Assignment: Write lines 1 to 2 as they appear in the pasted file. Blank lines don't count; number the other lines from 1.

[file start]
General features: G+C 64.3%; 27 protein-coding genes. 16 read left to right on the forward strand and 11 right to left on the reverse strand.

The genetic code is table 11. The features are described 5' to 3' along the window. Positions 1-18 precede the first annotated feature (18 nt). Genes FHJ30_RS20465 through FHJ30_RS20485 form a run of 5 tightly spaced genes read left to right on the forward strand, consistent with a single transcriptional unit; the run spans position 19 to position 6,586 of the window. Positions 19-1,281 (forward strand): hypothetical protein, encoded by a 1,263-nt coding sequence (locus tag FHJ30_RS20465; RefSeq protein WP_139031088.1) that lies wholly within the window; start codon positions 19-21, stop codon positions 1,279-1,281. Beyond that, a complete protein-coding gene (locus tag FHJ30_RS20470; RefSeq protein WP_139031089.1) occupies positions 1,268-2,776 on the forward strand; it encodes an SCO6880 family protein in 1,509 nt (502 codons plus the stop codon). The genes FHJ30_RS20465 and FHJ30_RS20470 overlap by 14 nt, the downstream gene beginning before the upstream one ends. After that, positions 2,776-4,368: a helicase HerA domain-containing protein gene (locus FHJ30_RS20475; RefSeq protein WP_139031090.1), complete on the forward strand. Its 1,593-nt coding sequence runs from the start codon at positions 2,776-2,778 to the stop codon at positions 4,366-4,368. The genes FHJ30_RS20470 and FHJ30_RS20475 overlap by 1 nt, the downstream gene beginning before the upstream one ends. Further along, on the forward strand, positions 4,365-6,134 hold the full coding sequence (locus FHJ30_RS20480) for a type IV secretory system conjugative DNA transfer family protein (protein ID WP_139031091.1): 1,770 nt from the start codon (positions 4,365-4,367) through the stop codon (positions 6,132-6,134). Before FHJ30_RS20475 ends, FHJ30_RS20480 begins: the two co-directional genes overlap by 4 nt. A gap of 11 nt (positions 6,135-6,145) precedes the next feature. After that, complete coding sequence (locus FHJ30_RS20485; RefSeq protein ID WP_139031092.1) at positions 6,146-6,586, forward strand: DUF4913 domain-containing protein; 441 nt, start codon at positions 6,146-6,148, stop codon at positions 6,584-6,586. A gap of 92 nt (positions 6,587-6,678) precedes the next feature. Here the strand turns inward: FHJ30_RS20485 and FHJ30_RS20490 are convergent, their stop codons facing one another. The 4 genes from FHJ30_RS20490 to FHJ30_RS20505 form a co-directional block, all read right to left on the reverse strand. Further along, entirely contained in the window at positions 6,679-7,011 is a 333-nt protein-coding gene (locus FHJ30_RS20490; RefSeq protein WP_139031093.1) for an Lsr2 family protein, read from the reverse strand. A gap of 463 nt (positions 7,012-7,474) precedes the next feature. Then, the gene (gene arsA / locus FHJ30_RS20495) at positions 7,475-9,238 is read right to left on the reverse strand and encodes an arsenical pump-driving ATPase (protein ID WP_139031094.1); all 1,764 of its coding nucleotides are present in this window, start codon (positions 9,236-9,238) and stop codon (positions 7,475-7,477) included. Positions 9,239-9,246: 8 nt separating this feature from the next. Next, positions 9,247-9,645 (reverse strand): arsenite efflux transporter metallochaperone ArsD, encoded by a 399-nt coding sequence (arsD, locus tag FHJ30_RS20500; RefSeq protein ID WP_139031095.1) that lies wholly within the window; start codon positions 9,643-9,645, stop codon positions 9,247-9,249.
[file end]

General features: G+C 64.3%; 27 protein-coding genes. 16 read left to right on the forward strand and 11 right to left on the reverse strand.

The genetic code is table 11. The features are described 5' to 3' along the window. Positions 1-18 precede the first annotated feature (18 nt). Genes FHJ30_RS20465 through FHJ30_RS20485 form a run of 5 tightly spaced genes read left to right on the forward strand, consistent with a single transcriptional unit; the run spans position 19 to position 6,586 of the window. Positions 19-1,281 (forward strand): hypothetical protein, encoded by a 1,263-nt coding sequence (locus tag FHJ30_RS20465; RefSeq protein WP_139031088.1) that lies wholly within the window; start codon positions 19-21, stop codon positions 1,279-1,281. Beyond that, a complete protein-coding gene (locus tag FHJ30_RS20470; RefSeq protein WP_139031089.1) occupies positions 1,268-2,776 on the forward strand; it encodes an SCO6880 family protein in 1,509 nt (502 codons plus the stop codon). The genes FHJ30_RS20465 and FHJ30_RS20470 overlap by 14 nt, the downstream gene beginning before the upstream one ends. After that, positions 2,776-4,368: a helicase HerA domain-containing protein gene (locus FHJ30_RS20475; RefSeq protein WP_139031090.1), complete on the forward strand. Its 1,593-nt coding sequence runs from the start codon at positions 2,776-2,778 to the stop codon at positions 4,366-4,368. The genes FHJ30_RS20470 and FHJ30_RS20475 overlap by 1 nt, the downstream gene beginning before the upstream one ends. Further along, on the forward strand, positions 4,365-6,134 hold the full coding sequence (locus FHJ30_RS20480) for a type IV secretory system conjugative DNA transfer family protein (protein ID WP_139031091.1): 1,770 nt from the start codon (positions 4,365-4,367) through the stop codon (positions 6,132-6,134). Before FHJ30_RS20475 ends, FHJ30_RS20480 begins: the two co-directional genes overlap by 4 nt. A gap of 11 nt (positions 6,135-6,145) precedes the next feature. After that, complete coding sequence (locus FHJ30_RS20485; RefSeq protein ID WP_139031092.1) at positions 6,146-6,586, forward strand: DUF4913 domain-containing protein; 441 nt, start codon at positions 6,146-6,148, stop codon at positions 6,584-6,586. A gap of 92 nt (positions 6,587-6,678) precedes the next feature. Here the strand turns inward: FHJ30_RS20485 and FHJ30_RS20490 are convergent, their stop codons facing one another. The 4 genes from FHJ30_RS20490 to FHJ30_RS20505 form a co-directional block, all read right to left on the reverse strand. Further along, entirely contained in the window at positions 6,679-7,011 is a 333-nt protein-coding gene (locus FHJ30_RS20490; RefSeq protein WP_139031093.1) for an Lsr2 family protein, read from the reverse strand. A gap of 463 nt (positions 7,012-7,474) precedes the next feature. Then, the gene (gene arsA / locus FHJ30_RS20495) at positions 7,475-9,238 is read right to left on the reverse strand and encodes an arsenical pump-driving ATPase (protein ID WP_139031094.1); all 1,764 of its coding nucleotides are present in this window, start codon (positions 9,236-9,238) and stop codon (positions 7,475-7,477) included. Positions 9,239-9,246: 8 nt separating this feature from the next. Next, positions 9,247-9,645 (reverse strand): arsenite efflux transporter metallochaperone ArsD, encoded by a 399-nt coding sequence (arsD, locus tag FHJ30_RS20500; RefSeq protein ID WP_139031095.1) that lies wholly within the window; start codon positions 9,643-9,645, stop codon positions 9,247-9,249.